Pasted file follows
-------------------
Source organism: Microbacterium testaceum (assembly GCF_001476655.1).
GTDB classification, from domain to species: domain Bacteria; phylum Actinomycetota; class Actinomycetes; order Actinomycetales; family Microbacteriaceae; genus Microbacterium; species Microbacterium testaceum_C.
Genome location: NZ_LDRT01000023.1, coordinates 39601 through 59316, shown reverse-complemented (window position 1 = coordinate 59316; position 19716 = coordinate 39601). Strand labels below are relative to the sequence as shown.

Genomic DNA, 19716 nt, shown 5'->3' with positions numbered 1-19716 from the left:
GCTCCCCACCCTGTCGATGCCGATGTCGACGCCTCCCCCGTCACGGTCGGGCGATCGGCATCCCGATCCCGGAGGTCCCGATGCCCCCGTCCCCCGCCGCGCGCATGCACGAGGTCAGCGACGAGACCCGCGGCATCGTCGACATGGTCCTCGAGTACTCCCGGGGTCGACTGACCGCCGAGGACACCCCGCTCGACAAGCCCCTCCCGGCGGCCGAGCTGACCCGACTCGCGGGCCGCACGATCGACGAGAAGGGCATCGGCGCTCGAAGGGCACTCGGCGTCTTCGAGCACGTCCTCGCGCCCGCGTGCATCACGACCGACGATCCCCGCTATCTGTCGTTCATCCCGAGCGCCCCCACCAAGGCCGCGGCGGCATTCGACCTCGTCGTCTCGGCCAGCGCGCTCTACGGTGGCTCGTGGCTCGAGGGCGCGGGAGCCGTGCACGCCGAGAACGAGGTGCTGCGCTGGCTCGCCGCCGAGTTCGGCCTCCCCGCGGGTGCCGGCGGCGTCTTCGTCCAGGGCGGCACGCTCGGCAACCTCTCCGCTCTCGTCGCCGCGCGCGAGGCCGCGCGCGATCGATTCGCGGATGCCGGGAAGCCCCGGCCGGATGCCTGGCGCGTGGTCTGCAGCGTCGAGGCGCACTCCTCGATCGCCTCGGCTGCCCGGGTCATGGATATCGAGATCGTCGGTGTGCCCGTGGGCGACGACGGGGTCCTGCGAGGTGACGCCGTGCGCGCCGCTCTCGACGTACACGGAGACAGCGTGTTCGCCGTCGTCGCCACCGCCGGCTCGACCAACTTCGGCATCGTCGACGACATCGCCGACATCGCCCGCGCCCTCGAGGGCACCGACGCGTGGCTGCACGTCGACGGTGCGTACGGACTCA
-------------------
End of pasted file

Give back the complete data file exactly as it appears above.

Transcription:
Source organism: Microbacterium testaceum (assembly GCF_001476655.1).
GTDB classification, from domain to species: domain Bacteria; phylum Actinomycetota; class Actinomycetes; order Actinomycetales; family Microbacteriaceae; genus Microbacterium; species Microbacterium testaceum_C.
Genome location: NZ_LDRT01000023.1, coordinates 39601 through 59316, shown reverse-complemented (window position 1 = coordinate 59316; position 19716 = coordinate 39601). Strand labels below are relative to the sequence as shown.

Genomic DNA, 19716 nt, shown 5'->3' with positions numbered 1-19716 from the left:
GCTCCCCACCCTGTCGATGCCGATGTCGACGCCTCCCCCGTCACGGTCGGGCGATCGGCATCCCGATCCCGGAGGTCCCGATGCCCCCGTCCCCCGCCGCGCGCATGCACGAGGTCAGCGACGAGACCCGCGGCATCGTCGACATGGTCCTCGAGTACTCCCGGGGTCGACTGACCGCCGAGGACACCCCGCTCGACAAGCCCCTCCCGGCGGCCGAGCTGACCCGACTCGCGGGCCGCACGATCGACGAGAAGGGCATCGGCGCTCGAAGGGCACTCGGCGTCTTCGAGCACGTCCTCGCGCCCGCGTGCATCACGACCGACGATCCCCGCTATCTGTCGTTCATCCCGAGCGCCCCCACCAAGGCCGCGGCGGCATTCGACCTCGTCGTCTCGGCCAGCGCGCTCTACGGTGGCTCGTGGCTCGAGGGCGCGGGAGCCGTGCACGCCGAGAACGAGGTGCTGCGCTGGCTCGCCGCCGAGTTCGGCCTCCCCGCGGGTGCCGGCGGCGTCTTCGTCCAGGGCGGCACGCTCGGCAACCTCTCCGCTCTCGTCGCCGCGCGCGAGGCCGCGCGCGATCGATTCGCGGATGCCGGGAAGCCCCGGCCGGATGCCTGGCGCGTGGTCTGCAGCGTCGAGGCGCACTCCTCGATCGCCTCGGCTGCCCGGGTCATGGATATCGAGATCGTCGGTGTGCCCGTGGGCGACGACGGGGTCCTGCGAGGTGACGCCGTGCGCGCCGCTCTCGACGTACACGGAGACAGCGTGTTCGCCGTCGTCGCCACCGCCGGCTCGACCAACTTCGGCATCGTCGACGACATCGCCGACATCGCCCGCGCCCTCGAGGGCACCGACGCGTGGCTGCACGTCGACGGTGCGTACGGACTCA